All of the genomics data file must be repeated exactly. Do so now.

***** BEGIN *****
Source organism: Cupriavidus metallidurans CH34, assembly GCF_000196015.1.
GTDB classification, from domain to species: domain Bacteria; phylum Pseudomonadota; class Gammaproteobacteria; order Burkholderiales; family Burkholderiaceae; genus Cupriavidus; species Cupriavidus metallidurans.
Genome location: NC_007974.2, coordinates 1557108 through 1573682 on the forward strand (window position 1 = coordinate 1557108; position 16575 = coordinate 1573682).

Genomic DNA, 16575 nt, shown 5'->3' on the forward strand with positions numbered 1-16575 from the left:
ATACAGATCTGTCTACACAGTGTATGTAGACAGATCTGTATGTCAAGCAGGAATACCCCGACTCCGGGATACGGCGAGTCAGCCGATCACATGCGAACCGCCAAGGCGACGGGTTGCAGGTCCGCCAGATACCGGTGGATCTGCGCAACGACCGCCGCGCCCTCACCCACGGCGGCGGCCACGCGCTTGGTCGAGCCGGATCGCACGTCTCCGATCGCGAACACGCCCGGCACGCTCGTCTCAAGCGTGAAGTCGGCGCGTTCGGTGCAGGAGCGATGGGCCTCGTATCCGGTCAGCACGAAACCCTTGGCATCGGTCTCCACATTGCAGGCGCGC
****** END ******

Source organism: Cupriavidus metallidurans CH34, assembly GCF_000196015.1.
GTDB classification, from domain to species: domain Bacteria; phylum Pseudomonadota; class Gammaproteobacteria; order Burkholderiales; family Burkholderiaceae; genus Cupriavidus; species Cupriavidus metallidurans.
Genome location: NC_007974.2, coordinates 1557108 through 1573682 on the forward strand (window position 1 = coordinate 1557108; position 16575 = coordinate 1573682).

Genomic DNA, 16575 nt, shown 5'->3' on the forward strand with positions numbered 1-16575 from the left:
ATACAGATCTGTCTACACAGTGTATGTAGACAGATCTGTATGTCAAGCAGGAATACCCCGACTCCGGGATACGGCGAGTCAGCCGATCACATGCGAACCGCCAAGGCGACGGGTTGCAGGTCCGCCAGATACCGGTGGATCTGCGCAACGACCGCCGCGCCCTCACCCACGGCGGCGGCCACGCGCTTGGTCGAGCCGGATCGCACGTCTCCGATCGCGAACACGCCCGGCACGCTCGTCTCAAGCGTGAAGTCGGCGCGTTCGGTGCAGGAGCGATGGGCCTCGTATCCGGTCAGCACGAAACCCTTGGCATCGGTCTCCACATTGCAGGCGCGC